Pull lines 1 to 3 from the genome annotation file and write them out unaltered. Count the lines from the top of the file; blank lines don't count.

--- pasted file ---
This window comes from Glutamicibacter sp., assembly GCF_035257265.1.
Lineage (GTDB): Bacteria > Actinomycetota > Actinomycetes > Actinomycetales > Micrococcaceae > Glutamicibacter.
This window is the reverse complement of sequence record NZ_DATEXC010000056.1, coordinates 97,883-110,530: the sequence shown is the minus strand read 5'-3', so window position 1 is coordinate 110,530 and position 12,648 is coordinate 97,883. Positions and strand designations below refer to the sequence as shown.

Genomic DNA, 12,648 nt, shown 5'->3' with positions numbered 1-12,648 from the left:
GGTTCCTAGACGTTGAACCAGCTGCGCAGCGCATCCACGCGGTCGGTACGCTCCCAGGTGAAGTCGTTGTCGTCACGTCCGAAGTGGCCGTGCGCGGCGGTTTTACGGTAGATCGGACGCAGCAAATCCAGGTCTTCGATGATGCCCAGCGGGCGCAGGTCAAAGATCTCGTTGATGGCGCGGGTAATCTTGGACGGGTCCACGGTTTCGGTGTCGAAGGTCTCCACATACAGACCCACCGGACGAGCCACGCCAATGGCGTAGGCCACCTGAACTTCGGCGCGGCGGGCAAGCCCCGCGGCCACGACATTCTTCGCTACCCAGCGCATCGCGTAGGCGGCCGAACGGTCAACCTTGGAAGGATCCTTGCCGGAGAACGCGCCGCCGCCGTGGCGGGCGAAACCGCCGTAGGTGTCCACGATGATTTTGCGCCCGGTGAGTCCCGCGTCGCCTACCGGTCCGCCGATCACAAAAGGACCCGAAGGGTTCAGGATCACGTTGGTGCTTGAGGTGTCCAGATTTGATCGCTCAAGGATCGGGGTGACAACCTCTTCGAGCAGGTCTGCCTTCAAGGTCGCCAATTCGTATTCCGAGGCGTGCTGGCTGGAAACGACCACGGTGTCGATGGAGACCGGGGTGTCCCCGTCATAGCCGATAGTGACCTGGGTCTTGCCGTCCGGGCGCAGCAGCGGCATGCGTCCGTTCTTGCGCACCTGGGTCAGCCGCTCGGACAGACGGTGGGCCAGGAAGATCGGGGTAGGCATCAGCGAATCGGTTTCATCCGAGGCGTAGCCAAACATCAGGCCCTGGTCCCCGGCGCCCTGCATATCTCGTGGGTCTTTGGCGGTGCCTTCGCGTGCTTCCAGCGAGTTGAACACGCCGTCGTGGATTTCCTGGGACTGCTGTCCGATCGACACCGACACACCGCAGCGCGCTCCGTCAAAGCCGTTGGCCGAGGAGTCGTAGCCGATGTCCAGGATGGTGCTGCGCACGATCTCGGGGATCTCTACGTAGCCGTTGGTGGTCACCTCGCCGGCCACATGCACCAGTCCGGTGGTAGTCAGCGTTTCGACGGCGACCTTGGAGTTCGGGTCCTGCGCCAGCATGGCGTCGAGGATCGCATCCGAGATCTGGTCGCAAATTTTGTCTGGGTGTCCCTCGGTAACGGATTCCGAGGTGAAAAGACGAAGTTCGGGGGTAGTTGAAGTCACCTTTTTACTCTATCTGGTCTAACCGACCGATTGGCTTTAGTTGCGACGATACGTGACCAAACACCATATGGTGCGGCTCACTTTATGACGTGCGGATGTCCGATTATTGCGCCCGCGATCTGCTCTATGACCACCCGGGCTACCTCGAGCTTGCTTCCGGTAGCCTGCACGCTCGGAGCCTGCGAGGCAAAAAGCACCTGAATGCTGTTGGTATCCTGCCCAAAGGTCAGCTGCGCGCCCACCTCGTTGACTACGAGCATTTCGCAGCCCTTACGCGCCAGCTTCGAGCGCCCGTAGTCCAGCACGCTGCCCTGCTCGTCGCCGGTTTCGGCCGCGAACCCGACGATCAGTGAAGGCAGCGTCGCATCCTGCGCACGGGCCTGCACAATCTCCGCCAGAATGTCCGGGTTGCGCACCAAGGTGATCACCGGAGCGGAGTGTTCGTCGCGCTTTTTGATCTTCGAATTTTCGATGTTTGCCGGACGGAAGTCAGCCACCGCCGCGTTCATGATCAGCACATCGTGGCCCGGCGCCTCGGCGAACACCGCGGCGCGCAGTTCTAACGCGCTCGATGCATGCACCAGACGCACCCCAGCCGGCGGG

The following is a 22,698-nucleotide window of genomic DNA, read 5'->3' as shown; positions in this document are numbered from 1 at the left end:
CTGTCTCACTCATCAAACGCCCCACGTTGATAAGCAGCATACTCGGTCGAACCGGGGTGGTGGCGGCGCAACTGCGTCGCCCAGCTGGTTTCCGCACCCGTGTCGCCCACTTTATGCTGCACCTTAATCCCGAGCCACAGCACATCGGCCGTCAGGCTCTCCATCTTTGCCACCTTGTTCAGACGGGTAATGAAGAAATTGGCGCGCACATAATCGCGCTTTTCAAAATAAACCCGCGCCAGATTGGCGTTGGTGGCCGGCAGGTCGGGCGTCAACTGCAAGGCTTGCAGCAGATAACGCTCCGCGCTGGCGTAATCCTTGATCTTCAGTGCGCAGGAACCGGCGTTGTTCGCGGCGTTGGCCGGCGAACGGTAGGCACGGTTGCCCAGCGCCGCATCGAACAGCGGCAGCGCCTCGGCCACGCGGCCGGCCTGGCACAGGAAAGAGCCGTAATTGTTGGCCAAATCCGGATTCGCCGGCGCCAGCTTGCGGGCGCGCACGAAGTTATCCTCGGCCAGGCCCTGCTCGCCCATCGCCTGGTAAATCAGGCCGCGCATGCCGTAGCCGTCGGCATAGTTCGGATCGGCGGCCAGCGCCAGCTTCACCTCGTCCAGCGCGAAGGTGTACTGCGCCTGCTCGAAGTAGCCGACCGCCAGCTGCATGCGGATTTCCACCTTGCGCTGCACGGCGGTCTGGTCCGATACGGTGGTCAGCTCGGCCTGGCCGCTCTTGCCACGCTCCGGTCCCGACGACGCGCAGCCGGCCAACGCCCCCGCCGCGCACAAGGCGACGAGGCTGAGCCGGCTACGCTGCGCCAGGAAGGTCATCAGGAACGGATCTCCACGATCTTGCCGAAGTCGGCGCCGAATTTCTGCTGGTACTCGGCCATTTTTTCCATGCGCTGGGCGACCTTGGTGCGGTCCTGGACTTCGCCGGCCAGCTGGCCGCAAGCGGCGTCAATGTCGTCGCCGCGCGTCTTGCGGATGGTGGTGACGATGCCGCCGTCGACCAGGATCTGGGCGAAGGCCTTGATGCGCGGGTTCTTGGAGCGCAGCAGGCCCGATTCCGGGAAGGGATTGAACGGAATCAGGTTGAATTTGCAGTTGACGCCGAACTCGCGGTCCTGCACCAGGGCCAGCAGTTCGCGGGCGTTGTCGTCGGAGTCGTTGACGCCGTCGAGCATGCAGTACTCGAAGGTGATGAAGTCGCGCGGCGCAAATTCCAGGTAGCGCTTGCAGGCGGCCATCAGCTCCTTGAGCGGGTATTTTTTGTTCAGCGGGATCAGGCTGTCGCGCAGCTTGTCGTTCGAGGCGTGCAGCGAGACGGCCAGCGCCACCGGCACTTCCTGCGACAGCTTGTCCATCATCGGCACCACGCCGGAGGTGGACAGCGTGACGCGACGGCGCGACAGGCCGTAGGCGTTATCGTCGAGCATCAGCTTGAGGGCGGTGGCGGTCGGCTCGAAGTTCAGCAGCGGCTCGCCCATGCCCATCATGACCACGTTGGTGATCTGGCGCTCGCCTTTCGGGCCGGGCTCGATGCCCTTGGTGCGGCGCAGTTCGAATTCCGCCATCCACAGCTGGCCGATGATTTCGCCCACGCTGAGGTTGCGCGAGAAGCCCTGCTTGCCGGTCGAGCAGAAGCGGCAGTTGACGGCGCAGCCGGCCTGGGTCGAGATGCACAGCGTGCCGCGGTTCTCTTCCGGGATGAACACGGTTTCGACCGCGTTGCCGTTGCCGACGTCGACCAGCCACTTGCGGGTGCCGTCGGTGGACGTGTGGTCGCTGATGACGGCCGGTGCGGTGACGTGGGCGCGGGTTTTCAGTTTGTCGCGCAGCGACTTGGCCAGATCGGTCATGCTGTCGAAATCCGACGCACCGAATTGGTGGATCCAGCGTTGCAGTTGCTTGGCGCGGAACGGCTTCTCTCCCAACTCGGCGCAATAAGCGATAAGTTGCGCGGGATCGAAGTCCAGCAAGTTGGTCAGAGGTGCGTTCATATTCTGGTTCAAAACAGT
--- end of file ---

This window comes from Glutamicibacter sp., assembly GCF_035257265.1.
Lineage (GTDB): Bacteria > Actinomycetota > Actinomycetes > Actinomycetales > Micrococcaceae > Glutamicibacter.
This window is the reverse complement of sequence record NZ_DATEXC010000056.1, coordinates 97,883-110,530: the sequence shown is the minus strand read 5'-3', so window position 1 is coordinate 110,530 and position 12,648 is coordinate 97,883. Positions and strand designations below refer to the sequence as shown.